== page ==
Health and value were expressed as big opportunities for dairy. But the underlying message of food transformation was also clear in the discussion of how consumer data analytics and supply chain ‘ecosystems’ are integrated and streamlined to fit the dairy checkoff’s global strategy for the future of ‘U.S. Dairy’ — including new product innovation and the relationship DMI now has as Amazon’s dairy ‘category captain’.
Gallagher sent graphs indicating the percentage of change in fluid milk sales rising during the Coronavirus pandemic corresponds with increased sales of cereal.
“We think this is important, showing there are multiple reasons — no one reason why — during ‘panic buying’ consumers bought what they bought,” he said. “Cereal and milk have historically been tied. Cereal has been on a decline for years.”
Gallagher noted that as more people eat breakfast at home, new opportunities are presented beyond cereal and milk.
“This is an opportunity for us for innovation and marketing,” said Gallagher. “One of the reasons we lost fluid milk consumers is that their spending away from home was a big percentage on breakfast, and the white gallon is not suited to that.”
He said new breakfast ideas are coming out. For example, Kraft is getting into the breakfast game with new “breakfast mac and cheese.”
Gallagher also stressed a statistic he looks at, which is the “velocity” of money.
“This is simply the rate of spending and saving. Americans are at the lowest rate of spending since the 1950s and 60s,” he said, explaining that savings rates show a second reason for opportunity as Americans are on more of a savings trend since the pandemic.
“If we can get into the ‘right product’ and the ‘right positioning’ and the ‘right marketing’, people will want our product, and we’ve got that, but innovation needs to be done too,” said Gallagher. “As the unemployment rates ease, the money will be there for people to pay a little more (for innovative products).”
Dairy positioning for in-home meals is something the industry has not seen for decades, said Gallagher. He explained that before Covid, 10% of consumers were eating at home 90% of the time. After Covid, 50% of consumers were eating at home 90% of the time. More people eating at home — even after Covid — presents “huge new opportunities for us,” he said.
E-commerce was highlighted as one of those opportunities.
“Change is happening in an ‘omnichanneled’ world,” said David Mounts of Inmar Intelligence. He described media networks, digital networks for in-store, curbside, delivery and online, and how Amazon is integrating all of these as not just a retailer, but also a merchant, a media company and data company in the ‘strike zone’ of everyday business.
“We saw this opportunity a few years back and did a program on home delivery that was extremely successful,” Gallagher reported.
O’Brien noted that this gave DMI the experience to work with Amazon.
“E-commerce will change the supply chain,” she said. “As of June 14, internet purchasing surged 70%, so we are pleased we anticipated that growth, and now we see Covid has accelerated it.”
DMI has been working with Amazon for two years. Then, a year ago, Amazon named DMI as dairy “category captain.” Since then, DMI has been helping Amazon “navigate the whole dairy category with dairy 101 for their entire grocery leadership team,” O’Brien explained. “From the beginning, we were able to position ourselves as category experts and brand agnostic. We gave them a deep dive into each sector, and in the end, demonstrated the dairy category as a driver.”
As category captain, DMI will work deeper into Amazon’s e-commerce business across 31 sales regions to identify sources and tie consumer shopping experiences online through a promotion portal that puts it right at the internet point of purchase and can measure consumer response.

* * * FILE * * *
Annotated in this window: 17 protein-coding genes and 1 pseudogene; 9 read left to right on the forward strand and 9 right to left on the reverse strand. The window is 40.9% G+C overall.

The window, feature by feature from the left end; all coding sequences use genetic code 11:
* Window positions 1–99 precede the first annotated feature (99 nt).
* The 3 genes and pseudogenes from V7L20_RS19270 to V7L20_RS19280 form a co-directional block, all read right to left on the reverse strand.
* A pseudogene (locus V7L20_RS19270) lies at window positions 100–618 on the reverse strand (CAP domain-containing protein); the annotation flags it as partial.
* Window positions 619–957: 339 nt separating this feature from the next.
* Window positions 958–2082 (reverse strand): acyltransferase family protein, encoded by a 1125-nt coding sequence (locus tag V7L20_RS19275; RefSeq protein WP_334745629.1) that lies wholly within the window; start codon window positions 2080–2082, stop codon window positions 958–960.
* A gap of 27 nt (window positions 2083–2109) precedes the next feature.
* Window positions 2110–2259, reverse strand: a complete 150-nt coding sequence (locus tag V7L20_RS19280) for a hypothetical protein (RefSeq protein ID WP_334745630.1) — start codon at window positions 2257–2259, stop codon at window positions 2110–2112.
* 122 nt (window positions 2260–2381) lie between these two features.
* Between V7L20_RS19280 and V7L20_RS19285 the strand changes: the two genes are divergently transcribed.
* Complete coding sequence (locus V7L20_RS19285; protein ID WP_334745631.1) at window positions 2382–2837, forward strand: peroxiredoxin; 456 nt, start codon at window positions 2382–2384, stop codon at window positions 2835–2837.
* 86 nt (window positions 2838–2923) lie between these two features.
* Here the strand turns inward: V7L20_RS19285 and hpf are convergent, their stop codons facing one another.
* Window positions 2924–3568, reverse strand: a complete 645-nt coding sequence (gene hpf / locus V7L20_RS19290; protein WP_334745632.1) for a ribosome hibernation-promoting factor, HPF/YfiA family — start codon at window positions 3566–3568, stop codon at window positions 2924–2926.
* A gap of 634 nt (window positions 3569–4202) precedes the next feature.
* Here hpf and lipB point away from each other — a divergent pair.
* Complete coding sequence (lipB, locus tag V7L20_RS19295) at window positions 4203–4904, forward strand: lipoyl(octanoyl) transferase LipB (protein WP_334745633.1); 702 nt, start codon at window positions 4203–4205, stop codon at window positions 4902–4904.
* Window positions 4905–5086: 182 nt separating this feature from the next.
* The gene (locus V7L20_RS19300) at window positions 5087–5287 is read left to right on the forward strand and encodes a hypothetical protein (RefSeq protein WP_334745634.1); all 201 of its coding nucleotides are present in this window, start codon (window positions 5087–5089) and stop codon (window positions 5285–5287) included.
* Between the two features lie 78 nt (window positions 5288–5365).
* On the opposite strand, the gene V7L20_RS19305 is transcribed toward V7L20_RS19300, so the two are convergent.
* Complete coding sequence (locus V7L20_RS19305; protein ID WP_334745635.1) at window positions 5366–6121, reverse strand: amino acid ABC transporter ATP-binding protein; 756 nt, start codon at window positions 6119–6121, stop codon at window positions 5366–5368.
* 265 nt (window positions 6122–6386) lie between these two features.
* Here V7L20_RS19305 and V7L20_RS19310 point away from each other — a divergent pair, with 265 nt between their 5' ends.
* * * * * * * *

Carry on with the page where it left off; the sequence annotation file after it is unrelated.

DMI will work with MilkPEP and other partners on this, she said.
“It was important to first prove the size and value of dairy to Amazon, where placing their investments,” said O’Brien. “Because competition is stiff in plant-based allocation, we now have been able to come back with data, with proof of what dairy can do for their business, so we think opportunities will continue.”
Mounts also highlighted e-commerce.
“This is a time for digital transformation to accelerate in the retail environment,” he said. “The entire retail industry got caught under-invested in digital readiness for what happened in this pandemic. Now massive resources across the retail industry are in catch-up mode.”
Inmar’s analytics show consumer behavior has changed to fewer trips to the store, buying more at each trip with total retail sales up 10% over year ago and some dairy categories up by more than that. Retail sales of fluid milk have settled in at 4 to 5% over year ago and butter up 46%, for example.
Total supermarket baskets are up 15% per trip, and the number of trips are down 6% right through end of July, “so this is real time data,” said Mounts.
Online shopping spiked 6 times higher than year ago in March and is up 2 to 3 times over year ago for the year to date.
Mounts said the number of people who have registered to be online grocery shoppers is increasing at rates of 100%, with the majority seeking value and savings as priorities.
“Consumers are also thinking about in-home health and wellness, ways to boost immunity and stay healthy,” said Mounts.
“Dairy is such a positive for consumers in retail. It is a core part of strong at-home food sales,” Mounts observed. “Dairy is an anchor for at-home meal planning and stock-up trips, and its always part of every shopping list.
“That’s where we think the opportunity exists — right now — as consumers shift from list-buying to ‘solutioning,’ and the occasion now is one that requires planning and thoughtfulness to have more value,” he explained.
Meanwhile, as retailers have been transitioning through their supply issues, “they are understanding new in-home categories and assortments to be more dynamic,” he said. They are being more data-driven to be more agile.”